Get smartphones out of bed: UvA sleep researcher

According to researcher Gerard Kerkhof, Dutch people sleep too little, especially young women. "We have a problem of epidemic proportions." he says. Poor sleepers have more chance of being overweight, have a shorter lifespan and poorer performance. Kerkhof's urgent advice is to stop using smartphones after 21:00 at night.

Gerard Kerkhof (66) is a professor emeritus of the University of Amsterdam and is still attached to the MC Haaglanden Sleep Center as a psycho physiologist. He is currently researching sleeping behavior in the Netherlands. Although his research is not complete yet, and will probably only be published in a year's time, he is shocked by the results. Kerkhof has questioned more than 2 thousand Dutch people about their sleep patterns and found that a large part of the participants do not get enough sleep. A significant group also suffer from a sleep disorder.

49.2 percent of young women between 18 and 20 years old suffer from a sleep disorder. About a third (30.4%) of Dutch people do not reach the critical limit of 6 hours of sleep per night. The average Dutchman sleeps about 7 hours per night, while an adult needs 7.5 to 8.5 hours of sleep. Dutch men between the ages of 40 and 50 years sleep the least - an average of 6.5 hours per night.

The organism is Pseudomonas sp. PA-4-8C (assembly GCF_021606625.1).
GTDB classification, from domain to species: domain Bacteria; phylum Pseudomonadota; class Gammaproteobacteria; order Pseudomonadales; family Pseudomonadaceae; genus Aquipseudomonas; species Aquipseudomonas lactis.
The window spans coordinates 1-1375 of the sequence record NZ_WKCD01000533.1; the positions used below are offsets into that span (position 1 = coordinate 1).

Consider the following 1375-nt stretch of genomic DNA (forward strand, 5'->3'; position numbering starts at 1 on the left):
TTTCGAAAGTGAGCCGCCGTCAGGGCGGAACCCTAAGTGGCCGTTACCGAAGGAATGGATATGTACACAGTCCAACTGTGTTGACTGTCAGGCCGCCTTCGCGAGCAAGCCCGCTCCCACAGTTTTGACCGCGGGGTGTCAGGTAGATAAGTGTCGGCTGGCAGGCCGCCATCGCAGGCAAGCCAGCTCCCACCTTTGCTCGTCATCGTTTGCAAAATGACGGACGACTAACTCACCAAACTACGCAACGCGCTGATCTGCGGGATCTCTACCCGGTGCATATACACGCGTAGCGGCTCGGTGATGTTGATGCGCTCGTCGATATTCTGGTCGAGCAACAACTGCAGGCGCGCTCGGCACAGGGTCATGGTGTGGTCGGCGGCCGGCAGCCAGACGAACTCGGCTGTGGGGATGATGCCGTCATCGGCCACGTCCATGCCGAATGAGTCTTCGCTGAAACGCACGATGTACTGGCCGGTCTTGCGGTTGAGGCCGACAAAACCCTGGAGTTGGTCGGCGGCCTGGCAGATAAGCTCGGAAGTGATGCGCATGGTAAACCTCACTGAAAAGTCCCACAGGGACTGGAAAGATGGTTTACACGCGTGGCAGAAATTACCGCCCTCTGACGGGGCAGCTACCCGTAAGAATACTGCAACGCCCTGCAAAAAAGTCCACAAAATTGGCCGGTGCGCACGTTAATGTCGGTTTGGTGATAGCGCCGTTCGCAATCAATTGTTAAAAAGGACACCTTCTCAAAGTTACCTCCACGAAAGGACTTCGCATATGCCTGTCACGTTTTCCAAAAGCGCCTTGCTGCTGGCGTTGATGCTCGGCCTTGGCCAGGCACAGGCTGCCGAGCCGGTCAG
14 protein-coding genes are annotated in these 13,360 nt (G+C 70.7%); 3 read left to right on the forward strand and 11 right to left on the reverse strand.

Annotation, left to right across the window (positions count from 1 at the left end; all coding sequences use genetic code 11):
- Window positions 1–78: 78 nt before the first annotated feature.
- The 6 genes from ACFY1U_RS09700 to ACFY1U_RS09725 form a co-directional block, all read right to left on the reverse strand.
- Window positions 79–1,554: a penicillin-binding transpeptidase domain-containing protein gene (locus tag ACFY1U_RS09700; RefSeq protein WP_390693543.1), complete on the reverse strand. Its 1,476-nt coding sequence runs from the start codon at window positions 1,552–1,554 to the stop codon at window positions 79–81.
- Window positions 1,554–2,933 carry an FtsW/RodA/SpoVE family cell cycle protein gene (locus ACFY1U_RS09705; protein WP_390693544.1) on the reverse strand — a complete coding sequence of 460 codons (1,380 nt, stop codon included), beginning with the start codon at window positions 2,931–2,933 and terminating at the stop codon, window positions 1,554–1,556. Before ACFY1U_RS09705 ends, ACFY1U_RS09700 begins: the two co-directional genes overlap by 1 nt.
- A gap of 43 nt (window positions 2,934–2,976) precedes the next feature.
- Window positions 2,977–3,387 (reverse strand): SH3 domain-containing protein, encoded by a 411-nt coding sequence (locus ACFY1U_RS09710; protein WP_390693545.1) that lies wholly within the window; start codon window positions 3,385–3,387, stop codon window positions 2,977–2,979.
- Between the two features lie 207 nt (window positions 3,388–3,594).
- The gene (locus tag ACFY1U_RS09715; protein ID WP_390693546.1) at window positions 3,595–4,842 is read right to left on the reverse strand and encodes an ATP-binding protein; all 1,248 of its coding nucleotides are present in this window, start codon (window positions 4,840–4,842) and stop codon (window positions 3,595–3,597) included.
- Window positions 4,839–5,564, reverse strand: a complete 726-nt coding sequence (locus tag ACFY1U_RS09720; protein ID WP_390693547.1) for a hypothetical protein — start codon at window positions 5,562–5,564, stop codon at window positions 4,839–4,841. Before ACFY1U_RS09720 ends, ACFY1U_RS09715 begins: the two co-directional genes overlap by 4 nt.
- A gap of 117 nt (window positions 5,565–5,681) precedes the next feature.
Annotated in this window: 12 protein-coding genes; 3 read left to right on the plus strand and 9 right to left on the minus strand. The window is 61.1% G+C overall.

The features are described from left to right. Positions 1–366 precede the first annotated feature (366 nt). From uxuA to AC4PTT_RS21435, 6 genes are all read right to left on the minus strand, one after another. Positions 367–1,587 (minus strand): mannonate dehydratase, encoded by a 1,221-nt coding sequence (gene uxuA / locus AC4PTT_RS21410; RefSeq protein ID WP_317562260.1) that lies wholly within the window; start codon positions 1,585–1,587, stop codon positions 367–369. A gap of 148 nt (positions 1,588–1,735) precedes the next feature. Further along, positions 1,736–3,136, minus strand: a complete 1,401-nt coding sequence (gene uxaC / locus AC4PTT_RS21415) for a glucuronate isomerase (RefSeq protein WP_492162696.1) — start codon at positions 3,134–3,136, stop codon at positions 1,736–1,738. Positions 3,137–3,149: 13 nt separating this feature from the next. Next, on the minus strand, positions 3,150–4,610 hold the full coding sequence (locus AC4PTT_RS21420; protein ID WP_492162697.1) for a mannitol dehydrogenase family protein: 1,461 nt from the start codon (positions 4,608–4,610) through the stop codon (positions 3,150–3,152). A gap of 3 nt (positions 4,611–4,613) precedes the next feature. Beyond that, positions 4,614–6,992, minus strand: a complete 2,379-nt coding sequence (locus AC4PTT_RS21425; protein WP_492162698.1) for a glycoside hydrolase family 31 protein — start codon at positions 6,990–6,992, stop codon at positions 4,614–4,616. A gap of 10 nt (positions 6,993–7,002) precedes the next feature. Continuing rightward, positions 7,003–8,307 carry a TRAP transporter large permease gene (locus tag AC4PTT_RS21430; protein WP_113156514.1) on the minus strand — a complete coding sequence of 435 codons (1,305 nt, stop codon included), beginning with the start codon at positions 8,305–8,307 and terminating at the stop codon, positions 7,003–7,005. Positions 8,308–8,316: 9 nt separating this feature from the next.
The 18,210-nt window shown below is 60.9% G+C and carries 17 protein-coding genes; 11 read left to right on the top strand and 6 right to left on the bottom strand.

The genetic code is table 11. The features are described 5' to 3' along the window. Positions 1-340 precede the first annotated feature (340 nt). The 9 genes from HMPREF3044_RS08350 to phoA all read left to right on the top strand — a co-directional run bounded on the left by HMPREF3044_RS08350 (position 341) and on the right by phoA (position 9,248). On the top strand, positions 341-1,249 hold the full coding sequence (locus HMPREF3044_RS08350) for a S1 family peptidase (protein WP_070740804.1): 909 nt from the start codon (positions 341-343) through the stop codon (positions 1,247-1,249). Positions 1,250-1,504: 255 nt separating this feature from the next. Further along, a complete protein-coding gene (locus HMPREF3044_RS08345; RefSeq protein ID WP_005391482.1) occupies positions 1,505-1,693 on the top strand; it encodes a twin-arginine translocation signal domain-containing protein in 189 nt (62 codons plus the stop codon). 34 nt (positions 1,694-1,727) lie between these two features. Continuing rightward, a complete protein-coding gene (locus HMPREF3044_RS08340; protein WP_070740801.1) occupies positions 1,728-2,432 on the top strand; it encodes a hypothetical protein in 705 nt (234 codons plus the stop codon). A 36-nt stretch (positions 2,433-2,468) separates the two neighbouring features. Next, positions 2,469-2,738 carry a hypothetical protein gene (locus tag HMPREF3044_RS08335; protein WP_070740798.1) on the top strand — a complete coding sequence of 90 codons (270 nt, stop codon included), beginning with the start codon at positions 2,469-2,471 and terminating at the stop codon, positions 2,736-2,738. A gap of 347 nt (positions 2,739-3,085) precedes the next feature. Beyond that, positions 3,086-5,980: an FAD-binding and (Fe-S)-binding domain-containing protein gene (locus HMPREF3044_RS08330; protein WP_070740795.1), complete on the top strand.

Kerkhof can't say why exactly young women in particular have trouble with sleeping disorders, but he has found substantiated suspicions through research. "It is obvious that hormonal issues are involved. And stress is also an important factor. Also, many young women move too little." The effects are not insignificant. Short term consequences include underachievement, bad moods, sleepiness and difficulty concentrating. Long term consequences are even more dramatic. These can range from an increased risk of cardiovascular disease and obesity to an increased risk of Alzheimer's disease, depression and a shorter lifespan.

Kerkhof suspects that the use of a smartphone also plays an important role when it comes to sleeping too little, in both young people and adults. "The blue light of the smartphone causes a shift in your biological clock. Moreover, it is more difficult to fall asleep when you, before going to sleep, are still cognitively stimulated by pressing buttons or reading a nasty email." His urgent advice is to throw smartphones out of the bedroom. "Reserve the bedroom just for sleeping well. Away with the telephone or television in your bed."

 

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